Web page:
Step 2 CS Workshop
The Step 2 CS Portion of the USMLE Tests Would-Be Doctors for Clinical Communication Skills
While healthcare in the United States remains, in some important respects, among the best to be found anywhere in the world, nothing is ever perfect. Prognoses for those diagnosed with especially difficult, dangerous conditions are often better when care will be delivered in the United States than just about anywhere else. Heroic results of these kinds benefit a great many people each and every year, but the same system sometimes seems to fail in more routine ways. For example, many studies and experts have pointed to how a lack of effective communication sometimes impacts health outcomes in the United States in ways that do not benefit patients.
Starting in 2004, the group behind the United State Medical Licensing Exam, or USMLE, resolved to do something about this problem. Motivated by the state licensing boards that set its basic mission and provide it with goals over various time horizons, the governing body of the USMLE added a new component to the test beginning in that year. Designed to ensure that future physicians will be able to communicate effectively with their patients at all times, the then-new Step 2 Clinical Skills (CS) portion of the exam marked a significant departure from the testing norms of the past.
Over the years, however, the value of this testing has become clear. Today, it is widely considered by medical licensing boards and physicians themselves to be a crucial component of the USMLE, with many believing that is helped improve the state of healthcare in the United States. At the same time, the unique nature of the subject matter and the examination sometimes means that certain test-takers have difficulty preparing.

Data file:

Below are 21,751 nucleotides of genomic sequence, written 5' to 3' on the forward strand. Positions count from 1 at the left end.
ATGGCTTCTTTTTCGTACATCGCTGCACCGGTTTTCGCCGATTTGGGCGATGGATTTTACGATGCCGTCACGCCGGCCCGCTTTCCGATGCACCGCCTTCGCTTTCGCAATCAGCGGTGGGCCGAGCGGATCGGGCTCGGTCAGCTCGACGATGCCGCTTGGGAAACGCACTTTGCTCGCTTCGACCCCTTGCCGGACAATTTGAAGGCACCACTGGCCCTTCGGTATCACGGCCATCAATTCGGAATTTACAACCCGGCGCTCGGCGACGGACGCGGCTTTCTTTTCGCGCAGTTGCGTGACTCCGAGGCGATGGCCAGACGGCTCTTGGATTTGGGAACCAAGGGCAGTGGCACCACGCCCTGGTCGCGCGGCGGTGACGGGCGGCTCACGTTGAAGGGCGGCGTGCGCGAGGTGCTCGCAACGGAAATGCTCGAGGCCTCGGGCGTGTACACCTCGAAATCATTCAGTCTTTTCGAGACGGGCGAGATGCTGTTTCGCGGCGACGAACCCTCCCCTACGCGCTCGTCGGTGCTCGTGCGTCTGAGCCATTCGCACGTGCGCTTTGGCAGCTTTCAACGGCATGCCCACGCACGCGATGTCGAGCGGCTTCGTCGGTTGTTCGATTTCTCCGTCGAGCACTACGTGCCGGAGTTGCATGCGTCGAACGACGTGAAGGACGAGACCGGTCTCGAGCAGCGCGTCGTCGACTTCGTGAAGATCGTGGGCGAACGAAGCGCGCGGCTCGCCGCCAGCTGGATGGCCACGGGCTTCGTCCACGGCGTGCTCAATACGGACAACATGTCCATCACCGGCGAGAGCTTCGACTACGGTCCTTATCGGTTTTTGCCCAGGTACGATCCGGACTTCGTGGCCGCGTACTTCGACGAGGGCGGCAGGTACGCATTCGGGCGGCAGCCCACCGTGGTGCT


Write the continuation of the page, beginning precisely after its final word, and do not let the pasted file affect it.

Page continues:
Just about every student will therefore benefit from attending one of the Step 2 CS Prep Workshops that have proved to be so helpful to so many. The source for the Most Trusted Step 2 CS Prep Workshops in New York, C3NY, for example, notes that only around one in twenty-five of those who attend fail this stage of the USMLE thereafter. With anywhere from one to three days of intensive instruction and help with preparation being available, as is detailed at https://www.c3ny.org, students who do participate in workshops end up being much more confident and better equipped to succeed.
At the same time, they are also ensuring that skills which will prove to be important later on are mastered. While communication alone can never solve the full range of common medical problems, it often proves to be helpful, whether for encouraging health-supporting habits or helping patients participate productively in their own courses of treatment.